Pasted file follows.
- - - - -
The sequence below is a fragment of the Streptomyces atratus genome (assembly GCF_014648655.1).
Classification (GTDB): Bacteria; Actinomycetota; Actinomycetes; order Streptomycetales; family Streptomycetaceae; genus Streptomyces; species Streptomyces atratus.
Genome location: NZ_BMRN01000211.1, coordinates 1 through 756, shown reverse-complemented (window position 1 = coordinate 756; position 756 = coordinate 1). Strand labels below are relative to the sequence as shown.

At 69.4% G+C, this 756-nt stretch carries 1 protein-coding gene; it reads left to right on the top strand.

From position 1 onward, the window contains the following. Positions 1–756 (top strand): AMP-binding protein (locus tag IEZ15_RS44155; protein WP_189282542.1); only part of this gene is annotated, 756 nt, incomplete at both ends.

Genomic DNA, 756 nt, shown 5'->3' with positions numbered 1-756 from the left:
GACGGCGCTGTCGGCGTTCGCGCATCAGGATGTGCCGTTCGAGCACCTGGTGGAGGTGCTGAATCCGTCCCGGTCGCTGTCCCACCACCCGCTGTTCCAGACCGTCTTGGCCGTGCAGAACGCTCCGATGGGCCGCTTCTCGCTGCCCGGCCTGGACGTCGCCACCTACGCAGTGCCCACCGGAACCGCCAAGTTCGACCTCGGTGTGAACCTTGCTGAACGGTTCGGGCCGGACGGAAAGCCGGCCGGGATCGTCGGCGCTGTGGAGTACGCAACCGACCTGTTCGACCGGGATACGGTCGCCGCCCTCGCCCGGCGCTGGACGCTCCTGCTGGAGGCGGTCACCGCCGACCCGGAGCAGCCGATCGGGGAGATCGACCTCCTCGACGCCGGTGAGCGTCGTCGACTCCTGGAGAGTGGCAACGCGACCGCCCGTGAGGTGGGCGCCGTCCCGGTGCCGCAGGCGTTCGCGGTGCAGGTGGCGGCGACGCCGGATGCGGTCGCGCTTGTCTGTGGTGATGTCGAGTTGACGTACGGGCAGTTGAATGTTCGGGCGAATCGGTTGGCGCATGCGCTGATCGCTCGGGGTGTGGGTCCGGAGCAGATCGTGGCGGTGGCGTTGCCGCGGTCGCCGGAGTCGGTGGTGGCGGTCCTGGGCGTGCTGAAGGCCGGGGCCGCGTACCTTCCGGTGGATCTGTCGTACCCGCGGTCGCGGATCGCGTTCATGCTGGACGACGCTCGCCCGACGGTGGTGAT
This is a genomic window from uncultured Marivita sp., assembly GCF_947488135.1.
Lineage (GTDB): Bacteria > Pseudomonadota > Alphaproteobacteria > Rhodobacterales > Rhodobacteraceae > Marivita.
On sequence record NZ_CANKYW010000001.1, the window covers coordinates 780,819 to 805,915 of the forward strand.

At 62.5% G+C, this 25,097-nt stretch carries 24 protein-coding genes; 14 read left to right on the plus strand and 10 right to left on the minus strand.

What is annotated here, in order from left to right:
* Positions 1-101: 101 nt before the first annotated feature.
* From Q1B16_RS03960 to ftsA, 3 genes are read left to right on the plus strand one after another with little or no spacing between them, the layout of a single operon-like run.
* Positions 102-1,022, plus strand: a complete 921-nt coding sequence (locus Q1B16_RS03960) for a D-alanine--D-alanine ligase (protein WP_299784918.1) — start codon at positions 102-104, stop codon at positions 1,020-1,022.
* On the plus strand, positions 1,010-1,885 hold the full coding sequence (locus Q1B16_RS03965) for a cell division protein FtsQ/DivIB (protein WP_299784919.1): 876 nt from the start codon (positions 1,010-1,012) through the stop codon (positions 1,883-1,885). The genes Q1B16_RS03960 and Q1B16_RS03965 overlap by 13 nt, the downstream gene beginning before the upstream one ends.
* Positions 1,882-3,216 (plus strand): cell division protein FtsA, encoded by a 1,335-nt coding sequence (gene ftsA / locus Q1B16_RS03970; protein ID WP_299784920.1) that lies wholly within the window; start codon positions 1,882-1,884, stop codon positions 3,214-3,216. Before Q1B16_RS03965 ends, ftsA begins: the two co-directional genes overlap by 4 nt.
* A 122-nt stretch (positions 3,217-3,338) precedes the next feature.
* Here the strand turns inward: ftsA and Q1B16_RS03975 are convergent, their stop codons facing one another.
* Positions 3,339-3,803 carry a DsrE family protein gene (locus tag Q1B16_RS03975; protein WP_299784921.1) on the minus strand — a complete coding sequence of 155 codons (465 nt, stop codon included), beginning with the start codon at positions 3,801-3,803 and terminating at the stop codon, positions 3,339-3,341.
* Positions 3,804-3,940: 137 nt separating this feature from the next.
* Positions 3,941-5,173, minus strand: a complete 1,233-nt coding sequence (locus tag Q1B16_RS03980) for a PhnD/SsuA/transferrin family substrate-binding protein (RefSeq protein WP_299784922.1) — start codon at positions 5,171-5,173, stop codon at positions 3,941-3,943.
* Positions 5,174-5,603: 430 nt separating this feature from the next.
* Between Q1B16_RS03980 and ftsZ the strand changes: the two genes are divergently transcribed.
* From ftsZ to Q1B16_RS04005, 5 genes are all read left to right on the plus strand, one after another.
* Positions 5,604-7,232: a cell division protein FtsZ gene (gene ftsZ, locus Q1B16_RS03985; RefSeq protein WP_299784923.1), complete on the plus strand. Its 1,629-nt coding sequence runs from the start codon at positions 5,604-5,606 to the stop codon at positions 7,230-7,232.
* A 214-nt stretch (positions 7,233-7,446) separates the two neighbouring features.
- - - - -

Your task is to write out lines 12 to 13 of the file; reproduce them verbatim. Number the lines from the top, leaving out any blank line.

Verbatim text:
What is annotated here, in order from left to right:
* Positions 1-101: 101 nt before the first annotated feature.